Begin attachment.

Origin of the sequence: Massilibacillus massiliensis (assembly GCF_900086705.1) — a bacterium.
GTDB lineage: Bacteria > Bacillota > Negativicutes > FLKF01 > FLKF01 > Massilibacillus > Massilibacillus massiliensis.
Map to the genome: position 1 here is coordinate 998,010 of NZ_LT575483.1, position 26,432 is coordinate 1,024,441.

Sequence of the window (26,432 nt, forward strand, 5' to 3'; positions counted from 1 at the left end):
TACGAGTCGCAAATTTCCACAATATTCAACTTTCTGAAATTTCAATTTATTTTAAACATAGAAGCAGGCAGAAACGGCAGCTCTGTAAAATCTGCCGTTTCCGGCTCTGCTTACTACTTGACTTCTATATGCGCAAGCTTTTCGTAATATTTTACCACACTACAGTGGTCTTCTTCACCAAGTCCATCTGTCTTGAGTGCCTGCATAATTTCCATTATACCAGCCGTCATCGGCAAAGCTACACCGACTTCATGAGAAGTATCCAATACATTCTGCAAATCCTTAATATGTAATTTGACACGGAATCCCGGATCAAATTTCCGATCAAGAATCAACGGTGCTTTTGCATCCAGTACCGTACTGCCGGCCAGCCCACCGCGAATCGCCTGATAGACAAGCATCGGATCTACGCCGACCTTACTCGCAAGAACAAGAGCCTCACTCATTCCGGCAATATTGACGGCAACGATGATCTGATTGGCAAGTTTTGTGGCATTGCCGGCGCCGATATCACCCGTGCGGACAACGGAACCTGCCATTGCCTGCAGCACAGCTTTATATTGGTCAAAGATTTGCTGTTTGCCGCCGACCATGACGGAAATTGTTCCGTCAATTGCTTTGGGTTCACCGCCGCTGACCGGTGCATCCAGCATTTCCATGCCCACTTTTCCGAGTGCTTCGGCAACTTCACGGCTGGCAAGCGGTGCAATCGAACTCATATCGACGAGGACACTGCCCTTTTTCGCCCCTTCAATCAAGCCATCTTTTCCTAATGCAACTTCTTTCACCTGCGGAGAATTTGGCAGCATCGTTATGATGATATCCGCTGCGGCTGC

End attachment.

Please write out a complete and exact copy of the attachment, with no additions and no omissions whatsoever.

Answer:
Origin of the sequence: Massilibacillus massiliensis (assembly GCF_900086705.1) — a bacterium.
GTDB lineage: Bacteria > Bacillota > Negativicutes > FLKF01 > FLKF01 > Massilibacillus > Massilibacillus massiliensis.
Map to the genome: position 1 here is coordinate 998,010 of NZ_LT575483.1, position 26,432 is coordinate 1,024,441.

Sequence of the window (26,432 nt, forward strand, 5' to 3'; positions counted from 1 at the left end):
TACGAGTCGCAAATTTCCACAATATTCAACTTTCTGAAATTTCAATTTATTTTAAACATAGAAGCAGGCAGAAACGGCAGCTCTGTAAAATCTGCCGTTTCCGGCTCTGCTTACTACTTGACTTCTATATGCGCAAGCTTTTCGTAATATTTTACCACACTACAGTGGTCTTCTTCACCAAGTCCATCTGTCTTGAGTGCCTGCATAATTTCCATTATACCAGCCGTCATCGGCAAAGCTACACCGACTTCATGAGAAGTATCCAATACATTCTGCAAATCCTTAATATGTAATTTGACACGGAATCCCGGATCAAATTTCCGATCAAGAATCAACGGTGCTTTTGCATCCAGTACCGTACTGCCGGCCAGCCCACCGCGAATCGCCTGATAGACAAGCATCGGATCTACGCCGACCTTACTCGCAAGAACAAGAGCCTCACTCATTCCGGCAATATTGACGGCAACGATGATCTGATTGGCAAGTTTTGTGGCATTGCCGGCGCCGATATCACCCGTGCGGACAACGGAACCTGCCATTGCCTGCAGCACAGCTTTATATTGGTCAAAGATTTGCTGTTTGCCGCCGACCATGACGGAAATTGTTCCGTCAATTGCTTTGGGTTCACCGCCGCTGACCGGTGCATCCAGCATTTCCATGCCCACTTTTCCGAGTGCTTCGGCAACTTCACGGCTGGCAAGCGGTGCAATCGAACTCATATCGACGAGGACACTGCCCTTTTTCGCCCCTTCAATCAAGCCATCTTTTCCTAATGCAACTTCTTTCACCTGCGGAGAATTTGGCAGCATCGTTATGATGATATCCGCTGCGGCTGC